If you run a service which might be responsible for sending mails on behalf of a customer, and consequently have an SPF record they need to "include:" in their own, I think that you should probably review it and see if you have an excessive number of DNS lookups in your SPF record.
The problem is that if a customer of more than one of these mail service providers, and they have multiple include elements in their SPF record, it’s all too easy to breach the 10 DNS lookup limit, which could lead to random email loss (recipient MTAs giving up on DNS lookups and bouncing/rejecting legitimate emails).
For instance (at the time of writing), include:_spf.salesforce.com resolves to the following: -
"v=spf1 include:_mtablock1.salesforce.com ip4:220.127.116.11/28 ip4:18.104.22.168/28 ip4:22.214.171.124/26 ip4:126.96.36.199/26 ip4:188.8.131.52/26 ip4:184.108.40.206/26 ip4:220.127.116.11/26 ~all"
which leads to include:_mtablock1.salesforce.com: -
"v=spf1 ip4:18.104.22.168/28 ip4:22.214.171.124/28 ip4:126.96.36.199/28 ip4:188.8.131.52/28 ip4:184.108.40.206/27 ip4:220.127.116.11/27 ip4:18.104.22.168/28 ip4:22.214.171.124/28 ip4:126.96.36.199/28 ip4:188.8.131.52/27 ip4:184.108.40.206/27 ~all"
Now, most of the SPF include records I’ve seen, are perfectly able to live in a single, long DNS record - longer than 255 characters - simply by separating them with '" " ' (an end quote, a space, a start quote and a space) - these breaks are not seen in the final record - See the Internet Systems Consortium Knowledge Base article, Can I have a TXT or SPF record longer than 255 characters? (https://kb.isc.org/article/AA-00356/0/Can-I-have-a-TXT-or-SPF-record-longer-than-255-characters.html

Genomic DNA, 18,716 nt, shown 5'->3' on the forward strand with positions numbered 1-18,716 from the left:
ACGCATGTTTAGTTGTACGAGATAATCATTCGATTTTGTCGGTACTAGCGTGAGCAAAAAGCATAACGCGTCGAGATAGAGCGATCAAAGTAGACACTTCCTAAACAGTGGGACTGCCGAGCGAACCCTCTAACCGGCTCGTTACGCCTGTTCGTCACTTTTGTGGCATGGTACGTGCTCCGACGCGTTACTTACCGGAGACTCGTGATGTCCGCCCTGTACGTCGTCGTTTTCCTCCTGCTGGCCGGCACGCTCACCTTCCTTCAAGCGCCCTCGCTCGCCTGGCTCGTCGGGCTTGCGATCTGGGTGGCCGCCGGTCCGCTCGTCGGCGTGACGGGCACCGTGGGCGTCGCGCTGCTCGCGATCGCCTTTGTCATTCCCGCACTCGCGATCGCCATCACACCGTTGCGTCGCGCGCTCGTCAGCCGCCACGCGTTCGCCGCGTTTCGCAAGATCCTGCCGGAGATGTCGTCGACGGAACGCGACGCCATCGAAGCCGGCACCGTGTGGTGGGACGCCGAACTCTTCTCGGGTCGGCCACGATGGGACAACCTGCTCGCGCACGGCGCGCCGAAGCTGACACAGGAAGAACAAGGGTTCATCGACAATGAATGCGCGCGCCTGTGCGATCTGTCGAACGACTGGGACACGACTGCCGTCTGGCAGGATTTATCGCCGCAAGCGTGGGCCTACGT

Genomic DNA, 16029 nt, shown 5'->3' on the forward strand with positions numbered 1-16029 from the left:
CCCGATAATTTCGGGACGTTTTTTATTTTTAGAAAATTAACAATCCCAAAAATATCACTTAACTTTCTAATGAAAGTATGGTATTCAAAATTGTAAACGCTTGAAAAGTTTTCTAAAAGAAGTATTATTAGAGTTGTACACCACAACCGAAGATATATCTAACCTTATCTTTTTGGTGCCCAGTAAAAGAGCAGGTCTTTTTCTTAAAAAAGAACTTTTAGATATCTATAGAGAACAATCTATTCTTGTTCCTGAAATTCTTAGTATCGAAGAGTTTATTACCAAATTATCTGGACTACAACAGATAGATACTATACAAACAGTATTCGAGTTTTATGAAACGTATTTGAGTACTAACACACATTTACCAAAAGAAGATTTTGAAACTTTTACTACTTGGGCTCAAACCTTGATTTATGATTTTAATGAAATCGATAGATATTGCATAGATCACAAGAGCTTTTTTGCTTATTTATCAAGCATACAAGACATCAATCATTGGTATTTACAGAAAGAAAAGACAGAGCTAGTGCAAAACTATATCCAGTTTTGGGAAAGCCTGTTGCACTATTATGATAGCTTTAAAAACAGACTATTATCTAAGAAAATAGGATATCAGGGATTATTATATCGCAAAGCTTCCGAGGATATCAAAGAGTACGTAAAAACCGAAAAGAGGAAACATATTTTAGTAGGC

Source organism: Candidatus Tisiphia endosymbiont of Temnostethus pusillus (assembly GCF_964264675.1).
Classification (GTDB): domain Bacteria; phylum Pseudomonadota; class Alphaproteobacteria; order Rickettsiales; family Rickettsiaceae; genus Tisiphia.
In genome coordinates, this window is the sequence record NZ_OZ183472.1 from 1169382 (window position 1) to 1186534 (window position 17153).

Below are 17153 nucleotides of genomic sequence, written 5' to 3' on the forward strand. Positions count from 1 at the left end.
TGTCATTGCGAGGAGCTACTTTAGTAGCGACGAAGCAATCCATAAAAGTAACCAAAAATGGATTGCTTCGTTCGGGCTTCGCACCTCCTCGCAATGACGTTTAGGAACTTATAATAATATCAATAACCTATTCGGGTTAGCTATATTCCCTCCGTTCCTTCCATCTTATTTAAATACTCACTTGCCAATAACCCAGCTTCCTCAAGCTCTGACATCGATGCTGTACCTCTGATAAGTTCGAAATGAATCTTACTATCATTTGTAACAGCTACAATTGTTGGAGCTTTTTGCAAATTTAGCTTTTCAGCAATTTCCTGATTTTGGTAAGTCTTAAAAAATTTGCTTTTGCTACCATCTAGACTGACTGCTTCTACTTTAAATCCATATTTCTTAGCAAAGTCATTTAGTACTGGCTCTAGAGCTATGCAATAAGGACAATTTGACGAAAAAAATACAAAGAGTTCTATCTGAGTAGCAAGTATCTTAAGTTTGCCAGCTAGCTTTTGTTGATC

You can easily check the number of DNS lookups an SPF record requires, using dmarcian - SPF Surveyor (https://dmarcian.com/spf-survey/_spf.salesforce.com
In your case, you could flatten/minimise the records like so (the record is 2x <255 character sections): -
_spf.salesforce.com IN TXT "v=spf1 ip4:220.127.116.11/28 ip4:18.104.22.168/28 ip4:22.214.171.124/26 ip4:126.96.36.199/26 ip4:188.8.131.52/26 ip4:184.108.40.206/26 ip4:220.127.116.11/26 ip4:18.104.22.168/28 ip4:22.214.171.124/28 ip4:126.96.36.199/28 ip4:188.8.131.52/28" " ip4:184.108.40.206/27 ip4:220.127.116.11/27 ip4:18.104.22.168/28 ip4:22.214.171.124/28 ip4:126.96.36.199/28 ip4:188.8.131.52/27 ip4:184.108.40.206/27 ~all"
This change above, will allow the customer to safely include: your SPF record in theirs, so that you can continue to maintain the list of your IPs. Any solution that suggests that the customer put your IPs directly into their SPF record, is untenable.
I firmly believe that this small improvement in efficiency (1 fewer DNS lookup), as well as benefiting my company (as our SPF record is overcrowded), it should have a positive effect on the number of DNS queries the SalesForce DNS service will have to perform (~half as many). A 50% reduction in DNS server resources! I have no idea how large your infrastructure is, but that sort of increase in efficiency, could actually equate to a tangible cost saving.